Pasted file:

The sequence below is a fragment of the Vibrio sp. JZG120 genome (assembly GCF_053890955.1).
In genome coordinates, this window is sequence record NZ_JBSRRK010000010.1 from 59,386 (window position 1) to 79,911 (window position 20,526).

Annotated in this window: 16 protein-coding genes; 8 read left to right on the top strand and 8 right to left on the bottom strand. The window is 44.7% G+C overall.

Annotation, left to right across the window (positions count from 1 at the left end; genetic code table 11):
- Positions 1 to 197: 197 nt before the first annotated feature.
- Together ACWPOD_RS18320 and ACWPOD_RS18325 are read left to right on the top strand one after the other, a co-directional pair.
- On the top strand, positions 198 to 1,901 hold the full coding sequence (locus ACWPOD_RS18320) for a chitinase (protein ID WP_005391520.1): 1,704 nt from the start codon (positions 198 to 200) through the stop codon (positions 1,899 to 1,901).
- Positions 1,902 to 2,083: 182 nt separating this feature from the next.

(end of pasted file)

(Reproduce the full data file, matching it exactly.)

The sequence below is a fragment of the Vibrio sp. JZG120 genome (assembly GCF_053890955.1).
In genome coordinates, this window is sequence record NZ_JBSRRK010000010.1 from 59,386 (window position 1) to 79,911 (window position 20,526).

Annotated in this window: 16 protein-coding genes; 8 read left to right on the top strand and 8 right to left on the bottom strand. The window is 44.7% G+C overall.

Annotation, left to right across the window (positions count from 1 at the left end; genetic code table 11):
- Positions 1 to 197: 197 nt before the first annotated feature.
- Together ACWPOD_RS18320 and ACWPOD_RS18325 are read left to right on the top strand one after the other, a co-directional pair.
- On the top strand, positions 198 to 1,901 hold the full coding sequence (locus ACWPOD_RS18320) for a chitinase (protein ID WP_005391520.1): 1,704 nt from the start codon (positions 198 to 200) through the stop codon (positions 1,899 to 1,901).
- Positions 1,902 to 2,083: 182 nt separating this feature from the next.